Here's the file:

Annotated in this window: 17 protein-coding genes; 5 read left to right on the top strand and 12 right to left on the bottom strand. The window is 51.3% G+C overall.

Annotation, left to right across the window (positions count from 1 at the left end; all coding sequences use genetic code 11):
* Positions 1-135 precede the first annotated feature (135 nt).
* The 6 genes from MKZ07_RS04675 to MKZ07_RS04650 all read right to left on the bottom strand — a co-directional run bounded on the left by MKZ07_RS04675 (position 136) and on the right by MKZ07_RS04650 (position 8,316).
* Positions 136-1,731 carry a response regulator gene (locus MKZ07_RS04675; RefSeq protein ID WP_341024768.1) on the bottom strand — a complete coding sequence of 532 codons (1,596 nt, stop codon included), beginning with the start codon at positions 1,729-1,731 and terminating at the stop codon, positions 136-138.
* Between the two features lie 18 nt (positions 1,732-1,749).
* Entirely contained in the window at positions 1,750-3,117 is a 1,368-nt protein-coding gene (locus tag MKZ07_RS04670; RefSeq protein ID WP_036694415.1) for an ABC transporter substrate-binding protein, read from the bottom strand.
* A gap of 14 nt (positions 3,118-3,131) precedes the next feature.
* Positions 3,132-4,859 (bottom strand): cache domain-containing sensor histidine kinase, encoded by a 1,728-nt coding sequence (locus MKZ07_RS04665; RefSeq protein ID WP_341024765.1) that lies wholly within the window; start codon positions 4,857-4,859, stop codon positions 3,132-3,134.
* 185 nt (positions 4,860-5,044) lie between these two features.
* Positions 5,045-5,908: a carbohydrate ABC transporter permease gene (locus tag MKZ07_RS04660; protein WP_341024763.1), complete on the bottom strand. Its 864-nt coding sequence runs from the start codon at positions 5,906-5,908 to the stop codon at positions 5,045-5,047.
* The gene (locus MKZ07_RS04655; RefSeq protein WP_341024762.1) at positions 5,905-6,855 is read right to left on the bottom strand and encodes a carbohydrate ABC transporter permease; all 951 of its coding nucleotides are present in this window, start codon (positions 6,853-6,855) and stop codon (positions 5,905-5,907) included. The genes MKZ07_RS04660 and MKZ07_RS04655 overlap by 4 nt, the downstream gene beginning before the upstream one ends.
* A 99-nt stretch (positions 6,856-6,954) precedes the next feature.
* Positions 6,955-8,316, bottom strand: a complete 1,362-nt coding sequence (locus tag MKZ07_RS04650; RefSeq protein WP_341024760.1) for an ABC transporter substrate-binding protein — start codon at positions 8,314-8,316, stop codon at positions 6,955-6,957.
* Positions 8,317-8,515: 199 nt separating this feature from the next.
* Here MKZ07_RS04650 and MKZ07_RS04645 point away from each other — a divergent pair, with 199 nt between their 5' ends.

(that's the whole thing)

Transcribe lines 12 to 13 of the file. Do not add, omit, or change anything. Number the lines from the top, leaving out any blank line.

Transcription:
* The gene (locus MKZ07_RS04655; RefSeq protein WP_341024762.1) at positions 5,905-6,855 is read right to left on the bottom strand and encodes a carbohydrate ABC transporter permease; all 951 of its coding nucleotides are present in this window, start codon (positions 6,853-6,855) and stop codon (positions 5,905-5,907) included. The genes MKZ07_RS04660 and MKZ07_RS04655 overlap by 4 nt, the downstream gene beginning before the upstream one ends.
* A 99-nt stretch (positions 6,856-6,954) precedes the next feature.